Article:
Do you and I love very well? Not all the time, inconsistently. Perhaps with more respected persons than we would like to admit. Are we pure? Sometimes. Sometimes we are not. Other virtues such as zeal can help you when you are struggling against sins. You’re going to struggle no matter what. You’re going to try hard no matter what.
These two Scriptures, including the other one which is about the sinful woman who had anointed the Lord’s feet, are about gratitude and mindfulness. Because the servant who had his debt relieved should have been as the sinful woman who had been forgiven of the Lord, with a sense of incredible gratitude to have been delivered from his sins.
Gratitude is a very powerful force, brothers and sisters. All right, you have sins in your life; you have things you do that you shouldn’t do, things that you don’t do that you should do. But if you have a sense of gratitude, you will do an important thing; you will love your brother because you remember that God loves you despite your sins.
Gratitude is wrapped up with a sense of knowing who you are, what you’ve done, and what you deserve. Gratitude should be a motivator. It should be this inner force within you that reminds you, sometimes perhaps even when you cognitively think about it, but most of the time it is an inner, silent motivator that makes you forgive your brother.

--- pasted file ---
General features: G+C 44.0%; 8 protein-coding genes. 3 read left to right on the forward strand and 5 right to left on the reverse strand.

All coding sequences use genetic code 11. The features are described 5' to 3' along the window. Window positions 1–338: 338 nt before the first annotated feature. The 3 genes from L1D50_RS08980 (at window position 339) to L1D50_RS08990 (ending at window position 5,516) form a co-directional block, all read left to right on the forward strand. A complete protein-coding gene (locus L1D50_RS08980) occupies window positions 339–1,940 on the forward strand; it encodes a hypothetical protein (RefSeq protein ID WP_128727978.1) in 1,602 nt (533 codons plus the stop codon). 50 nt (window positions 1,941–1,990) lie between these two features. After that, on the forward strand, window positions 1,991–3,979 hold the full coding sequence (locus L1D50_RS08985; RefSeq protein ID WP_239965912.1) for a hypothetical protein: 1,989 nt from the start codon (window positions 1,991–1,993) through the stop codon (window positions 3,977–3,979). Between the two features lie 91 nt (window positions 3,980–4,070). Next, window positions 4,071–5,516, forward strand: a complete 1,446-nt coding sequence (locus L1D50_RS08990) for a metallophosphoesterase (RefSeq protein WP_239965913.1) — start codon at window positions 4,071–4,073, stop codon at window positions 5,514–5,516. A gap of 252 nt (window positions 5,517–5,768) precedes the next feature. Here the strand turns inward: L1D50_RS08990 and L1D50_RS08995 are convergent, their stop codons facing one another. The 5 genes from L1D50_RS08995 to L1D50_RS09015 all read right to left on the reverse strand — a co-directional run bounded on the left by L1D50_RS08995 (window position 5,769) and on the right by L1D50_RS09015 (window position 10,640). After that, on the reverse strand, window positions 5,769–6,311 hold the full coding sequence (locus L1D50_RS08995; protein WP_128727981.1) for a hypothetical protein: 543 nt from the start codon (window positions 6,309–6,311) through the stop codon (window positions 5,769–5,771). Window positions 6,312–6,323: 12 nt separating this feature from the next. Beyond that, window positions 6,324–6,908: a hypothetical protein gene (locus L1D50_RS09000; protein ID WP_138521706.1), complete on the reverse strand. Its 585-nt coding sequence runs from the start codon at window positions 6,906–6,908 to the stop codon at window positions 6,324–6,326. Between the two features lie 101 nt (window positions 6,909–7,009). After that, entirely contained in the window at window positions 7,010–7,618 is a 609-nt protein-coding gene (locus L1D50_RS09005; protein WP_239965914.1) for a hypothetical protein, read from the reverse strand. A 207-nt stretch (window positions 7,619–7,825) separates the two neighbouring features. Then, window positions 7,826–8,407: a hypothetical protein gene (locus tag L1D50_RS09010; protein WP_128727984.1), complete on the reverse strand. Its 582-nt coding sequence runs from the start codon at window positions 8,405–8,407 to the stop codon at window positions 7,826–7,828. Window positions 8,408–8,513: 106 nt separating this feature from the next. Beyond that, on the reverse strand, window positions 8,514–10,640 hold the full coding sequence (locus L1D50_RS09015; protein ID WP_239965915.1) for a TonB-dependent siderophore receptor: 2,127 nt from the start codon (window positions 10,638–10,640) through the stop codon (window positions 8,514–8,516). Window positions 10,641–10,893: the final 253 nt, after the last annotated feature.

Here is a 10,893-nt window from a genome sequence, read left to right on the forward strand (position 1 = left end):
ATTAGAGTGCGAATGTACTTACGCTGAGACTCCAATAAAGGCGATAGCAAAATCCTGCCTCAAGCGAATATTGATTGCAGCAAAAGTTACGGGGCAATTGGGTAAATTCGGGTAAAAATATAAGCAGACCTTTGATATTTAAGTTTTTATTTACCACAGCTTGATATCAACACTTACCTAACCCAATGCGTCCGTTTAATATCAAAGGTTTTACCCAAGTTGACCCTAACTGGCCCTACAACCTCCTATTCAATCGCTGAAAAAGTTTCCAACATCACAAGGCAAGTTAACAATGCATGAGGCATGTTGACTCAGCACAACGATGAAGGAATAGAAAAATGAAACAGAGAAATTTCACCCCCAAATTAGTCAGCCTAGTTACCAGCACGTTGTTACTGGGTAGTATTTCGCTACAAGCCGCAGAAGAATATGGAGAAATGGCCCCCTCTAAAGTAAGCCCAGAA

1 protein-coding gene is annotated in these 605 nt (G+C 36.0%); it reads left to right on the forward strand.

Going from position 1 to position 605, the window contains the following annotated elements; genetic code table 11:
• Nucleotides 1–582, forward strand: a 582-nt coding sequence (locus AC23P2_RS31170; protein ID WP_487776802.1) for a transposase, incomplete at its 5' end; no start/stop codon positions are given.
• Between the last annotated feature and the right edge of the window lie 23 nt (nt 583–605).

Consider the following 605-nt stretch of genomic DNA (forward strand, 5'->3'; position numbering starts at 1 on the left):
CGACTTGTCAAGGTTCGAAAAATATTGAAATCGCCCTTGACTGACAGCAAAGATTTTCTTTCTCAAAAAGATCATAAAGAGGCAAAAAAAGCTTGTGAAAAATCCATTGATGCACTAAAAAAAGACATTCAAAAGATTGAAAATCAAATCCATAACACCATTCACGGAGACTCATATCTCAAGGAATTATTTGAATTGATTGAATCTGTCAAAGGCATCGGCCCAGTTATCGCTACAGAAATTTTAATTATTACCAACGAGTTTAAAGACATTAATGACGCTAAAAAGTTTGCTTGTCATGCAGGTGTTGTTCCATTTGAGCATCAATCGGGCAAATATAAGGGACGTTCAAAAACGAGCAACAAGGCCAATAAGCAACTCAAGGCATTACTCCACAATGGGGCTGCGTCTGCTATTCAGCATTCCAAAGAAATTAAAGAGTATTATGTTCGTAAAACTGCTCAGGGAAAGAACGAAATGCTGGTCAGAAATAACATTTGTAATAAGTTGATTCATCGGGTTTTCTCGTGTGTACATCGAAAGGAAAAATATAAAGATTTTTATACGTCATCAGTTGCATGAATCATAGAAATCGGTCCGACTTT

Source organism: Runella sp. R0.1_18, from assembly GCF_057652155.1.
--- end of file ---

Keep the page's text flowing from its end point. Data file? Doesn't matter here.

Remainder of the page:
Brothers and sisters, we cannot be forgiven unless we forgive.
So this is critical. Just saying that we must forgive to be forgiven is something that we forget easily, but gratitude for what has been done for us can truly help us to remember and therefore forgive. Use anything you can to remember God and to remember what He has done for you, and you will forgive others.
For example, look in this parable and see how much you resemble this unmerciful debtor. No, you’re not throwing anybody into prison.
But do you hold anything against anyone?
Are you bitter about anything?
Is there anyone that you don’t forgive? Is there anyone that you don’t like?
Is there anyone about whom you say, ‘I forgive them but I just don’t want to be in the same room with them?’
Or, ‘I forgive them but I don’t want to go visit them?’
If there is bitterness in your heart, there is lack of forgiveness.
If you can fight this bitterness just by force of will, then you are very powerful indeed. For the most part we must fight this kind of bitterness by remembering who we are, and this is what the parable is teaching. Remember who you are. Remember where you came from. Remember what God has done for you, and then you will be willing to forgive your brother.
May God help you.
Transcribed by the hand of the handmaiden Helen.
Priest Seraphim Holland 2010.